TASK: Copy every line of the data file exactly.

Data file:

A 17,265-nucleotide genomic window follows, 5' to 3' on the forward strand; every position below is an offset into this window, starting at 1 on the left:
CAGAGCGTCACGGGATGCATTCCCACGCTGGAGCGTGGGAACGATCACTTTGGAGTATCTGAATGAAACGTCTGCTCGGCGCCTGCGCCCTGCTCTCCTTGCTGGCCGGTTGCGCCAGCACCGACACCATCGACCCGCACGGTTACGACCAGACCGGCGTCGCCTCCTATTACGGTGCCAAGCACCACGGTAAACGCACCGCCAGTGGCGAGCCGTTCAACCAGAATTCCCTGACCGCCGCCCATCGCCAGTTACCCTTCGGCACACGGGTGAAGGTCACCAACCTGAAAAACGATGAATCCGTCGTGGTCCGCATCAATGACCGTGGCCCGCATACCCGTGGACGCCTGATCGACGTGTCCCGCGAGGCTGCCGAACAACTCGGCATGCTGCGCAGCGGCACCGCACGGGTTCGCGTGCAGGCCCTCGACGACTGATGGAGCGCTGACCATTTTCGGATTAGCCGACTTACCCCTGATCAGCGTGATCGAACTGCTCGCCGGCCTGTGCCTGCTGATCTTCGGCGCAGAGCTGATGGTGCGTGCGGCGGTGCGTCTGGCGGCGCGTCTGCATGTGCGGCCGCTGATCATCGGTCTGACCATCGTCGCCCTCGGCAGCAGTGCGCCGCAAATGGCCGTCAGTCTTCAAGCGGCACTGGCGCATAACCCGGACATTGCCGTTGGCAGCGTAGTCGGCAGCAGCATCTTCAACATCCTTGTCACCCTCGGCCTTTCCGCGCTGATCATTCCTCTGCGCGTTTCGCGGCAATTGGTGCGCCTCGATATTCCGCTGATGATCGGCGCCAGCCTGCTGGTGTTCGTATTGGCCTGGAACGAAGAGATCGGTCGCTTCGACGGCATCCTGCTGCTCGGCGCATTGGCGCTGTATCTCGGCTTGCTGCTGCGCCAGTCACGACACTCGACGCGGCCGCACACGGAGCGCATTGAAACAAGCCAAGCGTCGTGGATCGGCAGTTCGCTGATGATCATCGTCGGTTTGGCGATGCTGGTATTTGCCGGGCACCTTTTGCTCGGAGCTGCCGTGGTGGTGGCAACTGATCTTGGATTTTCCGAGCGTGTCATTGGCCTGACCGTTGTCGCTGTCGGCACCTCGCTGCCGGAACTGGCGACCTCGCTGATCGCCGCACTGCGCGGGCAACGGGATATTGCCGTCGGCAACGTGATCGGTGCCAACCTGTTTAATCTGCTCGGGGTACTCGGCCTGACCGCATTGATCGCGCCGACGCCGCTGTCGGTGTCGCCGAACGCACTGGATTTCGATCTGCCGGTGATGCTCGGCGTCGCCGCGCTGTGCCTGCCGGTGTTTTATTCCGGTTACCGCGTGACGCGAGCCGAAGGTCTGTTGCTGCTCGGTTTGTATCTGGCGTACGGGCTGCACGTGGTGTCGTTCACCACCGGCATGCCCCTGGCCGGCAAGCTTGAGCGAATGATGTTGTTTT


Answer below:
A 17,265-nucleotide genomic window follows, 5' to 3' on the forward strand; every position below is an offset into this window, starting at 1 on the left:
CAGAGCGTCACGGGATGCATTCCCACGCTGGAGCGTGGGAACGATCACTTTGGAGTATCTGAATGAAACGTCTGCTCGGCGCCTGCGCCCTGCTCTCCTTGCTGGCCGGTTGCGCCAGCACCGACACCATCGACCCGCACGGTTACGACCAGACCGGCGTCGCCTCCTATTACGGTGCCAAGCACCACGGTAAACGCACCGCCAGTGGCGAGCCGTTCAACCAGAATTCCCTGACCGCCGCCCATCGCCAGTTACCCTTCGGCACACGGGTGAAGGTCACCAACCTGAAAAACGATGAATCCGTCGTGGTCCGCATCAATGACCGTGGCCCGCATACCCGTGGACGCCTGATCGACGTGTCCCGCGAGGCTGCCGAACAACTCGGCATGCTGCGCAGCGGCACCGCACGGGTTCGCGTGCAGGCCCTCGACGACTGATGGAGCGCTGACCATTTTCGGATTAGCCGACTTACCCCTGATCAGCGTGATCGAACTGCTCGCCGGCCTGTGCCTGCTGATCTTCGGCGCAGAGCTGATGGTGCGTGCGGCGGTGCGTCTGGCGGCGCGTCTGCATGTGCGGCCGCTGATCATCGGTCTGACCATCGTCGCCCTCGGCAGCAGTGCGCCGCAAATGGCCGTCAGTCTTCAAGCGGCACTGGCGCATAACCCGGACATTGCCGTTGGCAGCGTAGTCGGCAGCAGCATCTTCAACATCCTTGTCACCCTCGGCCTTTCCGCGCTGATCATTCCTCTGCGCGTTTCGCGGCAATTGGTGCGCCTCGATATTCCGCTGATGATCGGCGCCAGCCTGCTGGTGTTCGTATTGGCCTGGAACGAAGAGATCGGTCGCTTCGACGGCATCCTGCTGCTCGGCGCATTGGCGCTGTATCTCGGCTTGCTGCTGCGCCAGTCACGACACTCGACGCGGCCGCACACGGAGCGCATTGAAACAAGCCAAGCGTCGTGGATCGGCAGTTCGCTGATGATCATCGTCGGTTTGGCGATGCTGGTATTTGCCGGGCACCTTTTGCTCGGAGCTGCCGTGGTGGTGGCAACTGATCTTGGATTTTCCGAGCGTGTCATTGGCCTGACCGTTGTCGCTGTCGGCACCTCGCTGCCGGAACTGGCGACCTCGCTGATCGCCGCACTGCGCGGGCAACGGGATATTGCCGTCGGCAACGTGATCGGTGCCAACCTGTTTAATCTGCTCGGGGTACTCGGCCTGACCGCATTGATCGCGCCGACGCCGCTGTCGGTGTCGCCGAACGCACTGGATTTCGATCTGCCGGTGATGCTCGGCGTCGCCGCGCTGTGCCTGCCGGTGTTTTATTCCGGTTACCGCGTGACGCGAGCCGAAGGTCTGTTGCTGCTCGGTTTGTATCTGGCGTACGGGCTGCACGTGGTGTCGTTCACCACCGGCATGCCCCTGGCCGGCAAGCTTGAGCGAATGATGTTGTTTT